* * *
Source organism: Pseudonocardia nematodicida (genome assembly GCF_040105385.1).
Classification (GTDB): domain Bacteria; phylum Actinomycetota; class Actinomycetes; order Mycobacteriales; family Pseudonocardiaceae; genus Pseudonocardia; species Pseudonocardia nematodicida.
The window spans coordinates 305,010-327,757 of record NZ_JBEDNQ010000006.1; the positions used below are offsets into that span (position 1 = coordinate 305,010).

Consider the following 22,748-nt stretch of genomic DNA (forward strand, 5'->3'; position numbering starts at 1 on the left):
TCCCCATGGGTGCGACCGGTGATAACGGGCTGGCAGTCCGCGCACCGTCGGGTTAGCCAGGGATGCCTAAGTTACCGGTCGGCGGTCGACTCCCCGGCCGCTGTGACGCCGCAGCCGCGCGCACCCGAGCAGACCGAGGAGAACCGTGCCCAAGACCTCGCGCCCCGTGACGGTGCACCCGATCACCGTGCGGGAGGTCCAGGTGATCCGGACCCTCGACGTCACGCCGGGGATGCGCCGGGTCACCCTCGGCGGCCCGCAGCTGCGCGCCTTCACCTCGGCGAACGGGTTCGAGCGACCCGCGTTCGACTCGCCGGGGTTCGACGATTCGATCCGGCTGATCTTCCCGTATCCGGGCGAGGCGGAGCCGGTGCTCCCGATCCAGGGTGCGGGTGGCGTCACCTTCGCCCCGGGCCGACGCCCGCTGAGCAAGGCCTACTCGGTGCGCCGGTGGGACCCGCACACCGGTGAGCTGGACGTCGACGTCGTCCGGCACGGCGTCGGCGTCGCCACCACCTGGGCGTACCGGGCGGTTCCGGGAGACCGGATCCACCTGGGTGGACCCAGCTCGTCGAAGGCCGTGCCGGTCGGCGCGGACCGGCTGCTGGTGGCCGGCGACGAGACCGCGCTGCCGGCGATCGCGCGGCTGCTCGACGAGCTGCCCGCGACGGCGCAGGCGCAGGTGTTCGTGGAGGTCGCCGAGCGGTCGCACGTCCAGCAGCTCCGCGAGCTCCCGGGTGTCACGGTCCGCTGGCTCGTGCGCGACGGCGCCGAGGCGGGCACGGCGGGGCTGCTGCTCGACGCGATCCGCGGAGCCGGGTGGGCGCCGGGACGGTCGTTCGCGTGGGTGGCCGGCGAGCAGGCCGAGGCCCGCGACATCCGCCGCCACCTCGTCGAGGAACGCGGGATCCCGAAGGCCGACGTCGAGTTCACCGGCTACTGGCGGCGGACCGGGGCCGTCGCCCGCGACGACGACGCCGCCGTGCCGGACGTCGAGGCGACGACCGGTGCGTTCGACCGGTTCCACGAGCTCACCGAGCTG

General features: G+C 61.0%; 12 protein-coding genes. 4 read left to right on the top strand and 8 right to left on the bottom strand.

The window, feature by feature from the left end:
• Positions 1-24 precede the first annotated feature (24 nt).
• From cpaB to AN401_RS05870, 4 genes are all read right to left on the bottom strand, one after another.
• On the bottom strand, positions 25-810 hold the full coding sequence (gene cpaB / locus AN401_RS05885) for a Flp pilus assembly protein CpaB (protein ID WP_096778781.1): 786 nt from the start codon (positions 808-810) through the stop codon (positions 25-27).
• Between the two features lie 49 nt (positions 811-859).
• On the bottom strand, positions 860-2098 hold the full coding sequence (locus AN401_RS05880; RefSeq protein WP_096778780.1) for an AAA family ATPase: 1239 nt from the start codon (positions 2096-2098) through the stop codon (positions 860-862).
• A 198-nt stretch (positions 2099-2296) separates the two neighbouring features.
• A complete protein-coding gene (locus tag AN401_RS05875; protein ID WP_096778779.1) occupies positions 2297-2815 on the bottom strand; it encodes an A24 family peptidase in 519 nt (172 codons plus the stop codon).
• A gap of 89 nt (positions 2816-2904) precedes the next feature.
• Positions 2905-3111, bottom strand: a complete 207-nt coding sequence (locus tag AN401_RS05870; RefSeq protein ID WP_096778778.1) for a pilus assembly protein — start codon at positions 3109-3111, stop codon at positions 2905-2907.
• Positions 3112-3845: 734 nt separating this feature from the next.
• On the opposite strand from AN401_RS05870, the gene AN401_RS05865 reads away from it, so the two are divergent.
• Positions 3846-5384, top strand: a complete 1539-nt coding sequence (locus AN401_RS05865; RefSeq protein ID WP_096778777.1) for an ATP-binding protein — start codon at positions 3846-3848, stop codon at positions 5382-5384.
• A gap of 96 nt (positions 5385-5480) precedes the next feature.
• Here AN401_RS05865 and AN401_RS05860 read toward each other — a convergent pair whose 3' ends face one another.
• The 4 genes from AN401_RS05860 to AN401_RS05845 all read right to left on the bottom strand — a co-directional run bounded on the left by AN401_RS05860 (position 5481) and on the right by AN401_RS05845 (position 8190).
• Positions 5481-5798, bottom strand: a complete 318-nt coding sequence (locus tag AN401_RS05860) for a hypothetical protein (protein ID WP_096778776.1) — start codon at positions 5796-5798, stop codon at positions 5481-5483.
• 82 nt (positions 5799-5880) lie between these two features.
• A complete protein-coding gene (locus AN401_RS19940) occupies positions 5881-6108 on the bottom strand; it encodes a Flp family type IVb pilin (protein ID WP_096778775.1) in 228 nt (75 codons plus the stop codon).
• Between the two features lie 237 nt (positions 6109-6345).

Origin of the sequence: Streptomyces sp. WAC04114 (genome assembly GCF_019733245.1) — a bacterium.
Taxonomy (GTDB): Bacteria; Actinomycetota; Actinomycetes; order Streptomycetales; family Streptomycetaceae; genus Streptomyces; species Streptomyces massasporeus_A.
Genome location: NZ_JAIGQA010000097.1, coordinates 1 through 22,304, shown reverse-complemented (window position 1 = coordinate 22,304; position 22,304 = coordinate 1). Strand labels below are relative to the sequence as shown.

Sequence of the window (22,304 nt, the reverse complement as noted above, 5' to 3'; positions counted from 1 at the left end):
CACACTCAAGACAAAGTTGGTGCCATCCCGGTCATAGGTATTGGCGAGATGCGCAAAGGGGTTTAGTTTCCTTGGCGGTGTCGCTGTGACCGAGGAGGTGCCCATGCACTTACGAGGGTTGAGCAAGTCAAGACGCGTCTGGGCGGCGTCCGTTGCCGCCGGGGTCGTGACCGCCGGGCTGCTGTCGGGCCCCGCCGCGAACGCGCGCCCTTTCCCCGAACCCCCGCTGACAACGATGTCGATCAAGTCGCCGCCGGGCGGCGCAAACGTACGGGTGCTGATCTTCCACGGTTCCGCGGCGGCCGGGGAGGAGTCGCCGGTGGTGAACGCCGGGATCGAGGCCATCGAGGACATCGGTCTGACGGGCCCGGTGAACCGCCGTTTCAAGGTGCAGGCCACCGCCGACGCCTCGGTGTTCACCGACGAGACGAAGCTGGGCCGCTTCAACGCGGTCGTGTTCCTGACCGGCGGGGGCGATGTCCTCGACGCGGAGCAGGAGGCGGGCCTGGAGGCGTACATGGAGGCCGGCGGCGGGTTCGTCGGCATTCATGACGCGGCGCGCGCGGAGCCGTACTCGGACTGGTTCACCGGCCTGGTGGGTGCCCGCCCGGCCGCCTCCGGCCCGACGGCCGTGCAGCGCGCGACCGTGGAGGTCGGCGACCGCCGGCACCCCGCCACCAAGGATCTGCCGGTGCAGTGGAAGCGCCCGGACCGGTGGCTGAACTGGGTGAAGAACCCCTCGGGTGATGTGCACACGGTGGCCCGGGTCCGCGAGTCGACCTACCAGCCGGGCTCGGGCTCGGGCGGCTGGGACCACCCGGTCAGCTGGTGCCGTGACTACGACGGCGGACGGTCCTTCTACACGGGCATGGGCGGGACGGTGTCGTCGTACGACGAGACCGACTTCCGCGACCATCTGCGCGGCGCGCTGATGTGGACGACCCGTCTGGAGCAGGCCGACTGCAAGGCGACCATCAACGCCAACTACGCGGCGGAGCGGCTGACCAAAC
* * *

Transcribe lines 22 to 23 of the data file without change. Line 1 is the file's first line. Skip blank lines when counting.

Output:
• The 4 genes from AN401_RS05860 to AN401_RS05845 all read right to left on the bottom strand — a co-directional run bounded on the left by AN401_RS05860 (position 5481) and on the right by AN401_RS05845 (position 8190).
• Positions 5481-5798, bottom strand: a complete 318-nt coding sequence (locus tag AN401_RS05860) for a hypothetical protein (protein ID WP_096778776.1) — start codon at positions 5796-5798, stop codon at positions 5481-5483.